More Expressive Protocol Constraint Syntax

Swift 5 allows protocols to "constrain their conforming types to those that subclass a given class". This is implemented as (taken directly from the release notes)-

protocol MyView: UIView { /*...*/ }

protocol MyView where Self: UIView { /*...*/ }

Given that the : character is generally used to indicate either inheritance or conformance in protocol/class/struct definitions, reading the above in my opinion is jarring for both a beginner and an experienced Swift user. I was curious behind the rationale of this decision (I couldn't find the relevant evolution proposal), given that one of the primary tenets of Swift is expressive code. This is in direct conflict when you can have valid definitions such as-

protocol Mock: SIMD, NSFetchRequest<NSNumber> where MaskStorage == SIMD4<Int> { }


I was recently writing a series of posts related to RealityKit when I noticed the following interface description for HasHierarchy-

protocol HasHierarchy: Entity {
    /// ...

Based on my experience with RealityKit, I knew that Entity was a class, which instinctively made me infer the above as "protocol HasHierarchy inherits from Entity", which is semantically incorrect in Swift. If I had no prior knowledge of Entity, I would instead deduce that Entity is a protocol and HasHierarchy inherits from it (given this is the "general" pattern).


I understand that the : character is contextual, and has different meanings based on where it is used (function/property definitions, ternary operator, etc). However, when the context is defined, it usually has servers a singular purpose (correct me if I'm wrong). For instance, let myProperty: Int has an unambiguous meaning.

However, this is not the case for class/enum/struct/protocol definition, as the reader needs to have prior knowledge of the objects succeeding :. From the example at the top, the reader needs to be aware that SIMD is a protocol and NSFetchRequest is a class to disambiguate the definition (I acknowledge this was a contrived example, but the point still stands).

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What syntax do you propose?

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Ideally, something that makes : unambiguous in the specified context. From my understanding, it is currently used to-

  • Denote inheritance (class Subclass: Superclass)
  • Signify protocol conformance (struct Mock: MockProtocol)
  • Constrain protocol to subclasses of specified type (protocol SomeProtocol: SomeClass)

A trivial (and admittedly naive) solution would be to use 3 different identifiers for each of the above. At the expense of not polluting the language with new special characters, one alternative is to reuse characters that are "special" in a different context-

  • Let inheritance remain the purview of : (class Subclass: Superclass)
  • Conformance denoted by <- (struct Mock <- MockProtocol)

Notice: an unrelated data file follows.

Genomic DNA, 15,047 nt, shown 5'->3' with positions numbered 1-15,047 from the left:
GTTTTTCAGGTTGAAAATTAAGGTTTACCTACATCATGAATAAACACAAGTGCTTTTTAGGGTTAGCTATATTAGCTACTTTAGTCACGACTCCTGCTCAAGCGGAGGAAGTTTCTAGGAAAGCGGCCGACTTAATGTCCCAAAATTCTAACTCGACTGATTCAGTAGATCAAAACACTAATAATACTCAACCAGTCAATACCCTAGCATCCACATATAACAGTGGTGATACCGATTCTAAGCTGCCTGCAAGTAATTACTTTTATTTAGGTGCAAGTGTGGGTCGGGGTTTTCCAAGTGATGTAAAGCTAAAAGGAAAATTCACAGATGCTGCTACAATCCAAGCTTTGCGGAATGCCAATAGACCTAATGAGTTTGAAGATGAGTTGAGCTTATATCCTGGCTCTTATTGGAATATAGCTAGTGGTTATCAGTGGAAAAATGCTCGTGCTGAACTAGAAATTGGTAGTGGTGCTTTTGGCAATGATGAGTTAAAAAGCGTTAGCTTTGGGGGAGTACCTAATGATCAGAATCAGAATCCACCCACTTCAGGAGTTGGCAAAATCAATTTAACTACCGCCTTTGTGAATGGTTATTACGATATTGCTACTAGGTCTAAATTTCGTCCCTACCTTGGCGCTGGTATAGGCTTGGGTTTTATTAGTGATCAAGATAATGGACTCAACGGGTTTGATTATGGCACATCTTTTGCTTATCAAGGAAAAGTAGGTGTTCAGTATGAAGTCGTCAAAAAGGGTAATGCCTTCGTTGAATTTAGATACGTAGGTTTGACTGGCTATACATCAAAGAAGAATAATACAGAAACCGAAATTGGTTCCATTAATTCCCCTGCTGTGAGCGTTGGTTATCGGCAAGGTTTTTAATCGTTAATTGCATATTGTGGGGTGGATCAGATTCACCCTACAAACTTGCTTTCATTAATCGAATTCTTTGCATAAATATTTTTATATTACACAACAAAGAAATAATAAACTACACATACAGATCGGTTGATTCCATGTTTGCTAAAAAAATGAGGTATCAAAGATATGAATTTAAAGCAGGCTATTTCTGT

• Protocol subclass constraint specified by || (protocol SomeProtocol |SomeClass|)

The above choice of characters do not have a deeper rationale other than separating the responsibilities for each of the concepts to different characters. But it does help explore how an alternative definition looks like.

The contrived example in the original post would then be-
protocol Mock <- SIMD |NSFetchRequest<NSNumber>| where MaskStorage == SIMD4<Int> { }
While still verbose, it is no longer ambiguous what each component from the above signifies and also requires no prior knowledge of any of the inputs.

Does it help your understanding to think of : as denoting a subtype relationship?

For better or worse, Swift requires you to know the kind of types in order to fully reason about the meaning of syntax. For example, is clearly a method call, but in order to understand whether it is statically or dynamically dispatched you need to know the following:

  • The static type of foo
  • Whether that static type is a generic type parameter
  • If not, whether that static type is a protocol, a class, or a struct
  • If a protocol, whether bar is a protocol requirement or an extension method

Comparatively, deducing the proper meaning of : seems simpler to me.


Perhaps not exactly a subtype, but upon reflecting on your comment, it does help to think of : as "related to", with the specifics determined by the exact type.

I like your example, but .bar() is essentially still a function call, the specifics of which are (as you listed) ambiguous. However, : can refer to both subtyping and inheritance, which are distinct concepts. This in my opinion is akin to .bar() being a function call if it's a struct and a property setter if it's a protocol (as an example).

: in this context does establish a subtype relationship. In all of the cases you've mentioned, if you write X: Foo, it means X is a Foo.

It doesn't matter whether X is a class, struct, enum, actor, or protocol, and it doesn't matter if Foo is a class or protocol. There is always that "is a" relationship.

For class declarations, inheritance must be specified before protocol conformances, so at most you need to know whether the first element in the list is a parent class or protocol. It seems that protocol declarations do not have the same rule, and allow subclass constraints anywhere in the list.

class SomeClass {}

// Error: superclass 'SomeClass' must appear first in the inheritance clause
class AnotherClass: CustomStringConvertible, SomeClass {
  var description: String { "Test" }

// OK for protocols, though.
protocol Foo: CustomStringConvertible, SomeClass {}

I agree that this is strange, but aligning those rules would be source-breaking. Perhaps it could be considered for Swift 6.